In the embodiment shown in FIG. 3, UIUC 10 Queue (element 312) represents the best Channel Condition (element 306) and may comprise zero, one or more flows such as a Flow 6 (element 316) and a Flow 10 (element 318). UIUC 9 Queue (element 314) represents a second best Channel Condition (element 306) and may comprise zero, one or more flows such as Flow 12 (element 320). Further, UIUC 2 Queue (element 322) and UIUC 1 Queue (element 324) have bad Channel Conditions (element 306). Queues of good channel conditions have high scheduling priorities, and queues of bad channel conditions have low scheduling priorities.

After evaluating and putting flows in queues, the scheduler starts scheduling flows. Flows are scheduled according to high priority to lower priority queues, the highest priority queue first, then the second highest priority queue, etc. Scheduling for a frame is done when either all the flows in the queues are scheduled or scheduler runs out of scheduling resources.

In the embodiment shown in FIG. 3, queue priorities run from high to low and from left to right (element 302). The flows may be transmitted by the antenna (element 110) from a base station (element 106) to a SS (element 104), or received by the antenna (element 110) by a base station (element 106) from a SS (element 104) in the order provided by the scheduler. The embodiments discussed earlier focus on the uplink scheduling using the concept of credit and UIUC. The embodiments also apply to downlink scheduling if UIUC is replaced by DIUC, and credit is calculated from one or more real packets accumulated on a base station.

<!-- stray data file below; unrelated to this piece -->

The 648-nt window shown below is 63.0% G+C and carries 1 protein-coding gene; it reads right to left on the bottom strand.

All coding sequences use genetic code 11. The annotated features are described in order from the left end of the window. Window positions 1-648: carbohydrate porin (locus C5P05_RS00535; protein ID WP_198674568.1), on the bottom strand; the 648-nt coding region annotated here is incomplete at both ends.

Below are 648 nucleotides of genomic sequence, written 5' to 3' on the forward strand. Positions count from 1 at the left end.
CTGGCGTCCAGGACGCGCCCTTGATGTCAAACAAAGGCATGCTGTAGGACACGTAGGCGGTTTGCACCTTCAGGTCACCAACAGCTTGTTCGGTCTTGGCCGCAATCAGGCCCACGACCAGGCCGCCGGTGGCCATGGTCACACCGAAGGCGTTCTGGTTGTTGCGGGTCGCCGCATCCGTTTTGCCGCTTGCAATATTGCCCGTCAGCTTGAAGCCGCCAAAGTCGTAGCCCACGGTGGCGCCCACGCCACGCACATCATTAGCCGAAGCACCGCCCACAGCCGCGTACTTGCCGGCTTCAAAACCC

The above description of illustrated embodiments of the invention, including what is described in the Abstract, is not intended to be exhaustive or to limit the invention to the precise forms disclosed. While specific embodiments of, and examples for, the invention are described herein for illustrative purposes, various equivalent modifications are possible within the scope of the invention, as those skilled in the relevant art will recognize.

Thus, embodiments of this invention may be used as or to support a software program executed upon some form of processing core (such as a processor of a computer) or otherwise implemented or realized upon or within a machine-readable medium. A machine-readable medium includes any mechanism for storing information in a form readable by a machine (e.g., a computer). For example, a machine-readable medium can include such as a read only memory (ROM); a random access memory (RAM); a magnetic disk storage media; an optical storage media; and a flash memory device, etc.

These modifications can be made to the invention in light of the above detailed description. The terms used in the following claims should not be construed to limit the invention to the specific embodiments disclosed in the specification and the drawings. Rather, the scope of the invention is to be determined entirely by the following claims, which are to be construed in accordance with established doctrines of claim interpretation.